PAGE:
Autonomous Vehicles May Be The Future, But At What Cost?
Autopilot, the Tesla self-driving, or rather semi-autonomous driving system is not actually meant to be turned on without an attentive driver at the wheel. It’s mean to supplement a driver’s reflexes, not replace them. Tesla has neglected to make any kind of pressure sensitivity on the steering wheel or some sort of system that makes the car pull off the road if the driver is no longer actively piloting the vehicle.
I feel that this puts the responsibility for any wrecks fully in Tesla’s hands as they have not made an attempt to stop people from making stupid decisions, other than telling them that it’s a stupid decision. Cigarette/Tobacco companies must pay millions of dollars each year for “Stop Smoking” advertisements, because use of their product is correlated to the development of lung cancer.
The Autopilot’s manual clearly states that it is only to be used on divided highways and yet it is possible to turn it on while on any road. If the system is smart enough to follow the rules of the road enough to help you, it needs to be able to do it on its own in case you fall asleep. That’s the entire point of the system. If it is not smart enough to tell when it is safe to turn on, is it even smart enough to be turned on in the first place?
Ford’s Escape Hybrid is in testing to become fully autonomous. Ford is performing the tests on the streets of “Pittsburgh, Palo Alto, Miami, Washington, D.C., and now Detroit,” utilizing an artificial intelligence called Argo AI. While I’m sure many, if not most or all of the folks that helped to create Argo AI hold drivers licenses, I must question whether the AI itself will be capable of passing a Government driving test. Argo AI should be required to obtain a driver’s license. If this is to come from Ford, as seems to be the case with Ford doing all of the testing, I do not feel that the owner of the vehicle can have any responsibility for the vehicle’s interactions in wrecks. The car is “able to drive itself” which means that it must be able to take responsibility for what happens if it fails to predict all of the possible outcomes of an on-the-road encounter.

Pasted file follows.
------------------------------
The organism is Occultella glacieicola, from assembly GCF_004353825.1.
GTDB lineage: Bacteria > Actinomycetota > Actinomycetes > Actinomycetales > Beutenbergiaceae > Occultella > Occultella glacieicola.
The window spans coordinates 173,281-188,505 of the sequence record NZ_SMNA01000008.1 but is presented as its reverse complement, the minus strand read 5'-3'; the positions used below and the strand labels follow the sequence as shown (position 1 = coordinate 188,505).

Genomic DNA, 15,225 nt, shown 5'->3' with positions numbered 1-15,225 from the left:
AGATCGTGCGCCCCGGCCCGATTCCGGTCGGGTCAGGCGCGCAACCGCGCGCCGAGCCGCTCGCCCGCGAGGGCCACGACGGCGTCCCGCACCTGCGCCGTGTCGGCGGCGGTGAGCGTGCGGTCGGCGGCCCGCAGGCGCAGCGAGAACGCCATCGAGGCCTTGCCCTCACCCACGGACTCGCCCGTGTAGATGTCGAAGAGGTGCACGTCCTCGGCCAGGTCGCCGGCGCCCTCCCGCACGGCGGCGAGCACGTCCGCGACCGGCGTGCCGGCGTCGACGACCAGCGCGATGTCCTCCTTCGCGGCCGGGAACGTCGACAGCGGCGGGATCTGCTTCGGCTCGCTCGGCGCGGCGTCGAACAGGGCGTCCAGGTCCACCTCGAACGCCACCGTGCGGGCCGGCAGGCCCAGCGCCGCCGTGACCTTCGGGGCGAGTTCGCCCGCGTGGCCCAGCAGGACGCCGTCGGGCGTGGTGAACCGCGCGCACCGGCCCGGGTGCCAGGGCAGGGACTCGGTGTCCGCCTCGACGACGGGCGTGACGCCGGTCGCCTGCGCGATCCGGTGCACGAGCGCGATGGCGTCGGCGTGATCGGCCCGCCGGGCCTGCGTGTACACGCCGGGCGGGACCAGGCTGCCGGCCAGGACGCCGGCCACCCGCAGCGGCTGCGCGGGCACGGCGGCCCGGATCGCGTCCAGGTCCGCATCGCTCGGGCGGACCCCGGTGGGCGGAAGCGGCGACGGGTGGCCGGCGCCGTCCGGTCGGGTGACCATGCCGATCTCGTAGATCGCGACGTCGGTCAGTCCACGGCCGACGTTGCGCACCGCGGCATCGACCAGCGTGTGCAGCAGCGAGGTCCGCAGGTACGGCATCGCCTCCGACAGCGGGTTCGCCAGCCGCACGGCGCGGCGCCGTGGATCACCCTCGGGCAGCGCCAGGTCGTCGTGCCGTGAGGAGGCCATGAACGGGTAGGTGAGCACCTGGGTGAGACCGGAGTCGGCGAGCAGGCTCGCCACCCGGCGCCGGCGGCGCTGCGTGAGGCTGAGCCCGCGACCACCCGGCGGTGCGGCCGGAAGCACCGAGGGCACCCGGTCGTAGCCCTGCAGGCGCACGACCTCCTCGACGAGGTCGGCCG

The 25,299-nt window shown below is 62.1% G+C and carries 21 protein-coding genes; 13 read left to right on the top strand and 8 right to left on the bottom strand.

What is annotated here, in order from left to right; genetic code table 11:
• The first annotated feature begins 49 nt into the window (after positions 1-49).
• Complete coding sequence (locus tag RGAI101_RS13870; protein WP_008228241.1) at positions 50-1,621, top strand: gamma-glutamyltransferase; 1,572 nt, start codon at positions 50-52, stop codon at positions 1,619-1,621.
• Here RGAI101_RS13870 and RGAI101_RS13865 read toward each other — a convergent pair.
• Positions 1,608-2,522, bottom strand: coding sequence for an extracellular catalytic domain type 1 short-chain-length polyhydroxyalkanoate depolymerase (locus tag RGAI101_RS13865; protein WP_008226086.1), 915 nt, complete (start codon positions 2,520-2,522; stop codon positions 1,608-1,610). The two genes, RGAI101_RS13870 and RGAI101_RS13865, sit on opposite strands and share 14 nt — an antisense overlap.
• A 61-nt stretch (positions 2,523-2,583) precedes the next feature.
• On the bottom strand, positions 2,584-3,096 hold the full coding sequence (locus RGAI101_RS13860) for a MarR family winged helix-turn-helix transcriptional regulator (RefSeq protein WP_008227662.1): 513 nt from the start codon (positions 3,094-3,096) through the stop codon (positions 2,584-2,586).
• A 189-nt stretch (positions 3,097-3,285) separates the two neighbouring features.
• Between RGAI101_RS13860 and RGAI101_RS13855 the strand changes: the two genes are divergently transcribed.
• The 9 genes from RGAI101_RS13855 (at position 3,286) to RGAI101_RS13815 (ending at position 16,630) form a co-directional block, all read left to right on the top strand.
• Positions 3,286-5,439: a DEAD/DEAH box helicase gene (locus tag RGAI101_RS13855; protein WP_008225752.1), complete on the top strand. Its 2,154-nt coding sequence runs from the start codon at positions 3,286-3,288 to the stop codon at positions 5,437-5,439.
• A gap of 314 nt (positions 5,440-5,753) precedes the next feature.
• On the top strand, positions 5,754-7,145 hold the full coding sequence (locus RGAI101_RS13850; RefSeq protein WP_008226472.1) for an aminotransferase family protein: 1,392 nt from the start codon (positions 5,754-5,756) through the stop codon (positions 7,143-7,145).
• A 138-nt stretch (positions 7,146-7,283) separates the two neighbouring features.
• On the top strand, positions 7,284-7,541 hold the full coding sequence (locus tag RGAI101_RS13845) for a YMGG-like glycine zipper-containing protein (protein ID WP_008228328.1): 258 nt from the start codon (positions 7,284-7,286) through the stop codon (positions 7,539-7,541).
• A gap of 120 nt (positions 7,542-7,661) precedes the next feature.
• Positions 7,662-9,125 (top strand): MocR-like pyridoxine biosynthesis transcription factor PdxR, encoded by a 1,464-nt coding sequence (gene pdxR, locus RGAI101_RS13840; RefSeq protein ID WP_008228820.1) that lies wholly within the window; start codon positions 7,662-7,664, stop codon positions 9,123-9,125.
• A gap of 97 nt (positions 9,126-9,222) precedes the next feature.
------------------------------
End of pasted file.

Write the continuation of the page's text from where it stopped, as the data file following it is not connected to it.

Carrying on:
When human driver operate a vehicle, they must have a license and insurance, because they must 1.) prove that they are capable of handling the vehicle, and 2.) be able to make repairs to any persons or vehicles that their motor-vehicle causes damage to. If the Owner of the vehicle is not operating the vehicle, they cannot be held responsible, because they are not operating the vehicle. The AI is operating the vehicle. The AI is responsible.
In the past, we had self-driving vehicles. They were called Horses. They typically didn’t get into many wrecks on their own. It wasn’t until you hitched a wagon to them that they stopped being safe to drive themselves. Many cowboys fell asleep in the saddle, either from working or partying too hard, and still made it home safely, thanks to their trusty steed. That’s the ideal outcome for self-driving vehicles: something that takes care of you, and itself, and others, even if you (the driver) can’t. Horses may be self driving, but carriages are not. A horse cannot just drive a carriage without someone at the reigns, because a horse cannot read signage or truly understand that it has a huge contraption behind it and exactly how that contraption will behave. Inexperienced drivers have difficulty backing a trailer; why would a horse be expected to be any different, it’s just a horse. Carriages never marketed themselves as self-driving. They never took advantage of the horse’s own self-preservation instinct in the way that just riding a horse can.
The next generation of vehicles is expected to do just that; to take over for the driver. When professional truck drivers are involved in motor vehicle collisions, it is common to see extremely large legal settlements.
Across the nation, there are billboards dedicated to attorneys who specialize in motor vehicle collisions. When a self-driving car causes someone to lose their life, who, if not the AI, should be held accountable? The AI was technically at the wheel. The AI was programmed by a company who has determined that the AI is competent enough on the road to keep people safe. If the AI is completely in control, the owner should not be required to even maintain insurance for the vehicle as it should be under strict product liability against the manufacturer. This said, I am not an attorney. This is not legal advice, this is opinion, and solely mine.
I am reluctant to put my life at the hands of any computer, even though I love technology. I am sure that autonomous passenger vehicles are soon to come. I’m sure that there will be new legal precedent set, but who will come out as the protected parties? Will they favor the owner and the stricken, or will what is effectively a passenger in their own car be held responsible for another driver’s actions?
Frank DiMuccio has been interested in the automotive industry since his childhood. In high school, he spent his free-time rebuilding his car and earned a newfound enjoyment of the grease and sweat of working in the garage. He can be followed on Twitter at @Fdimuccio4 for daily automotive news.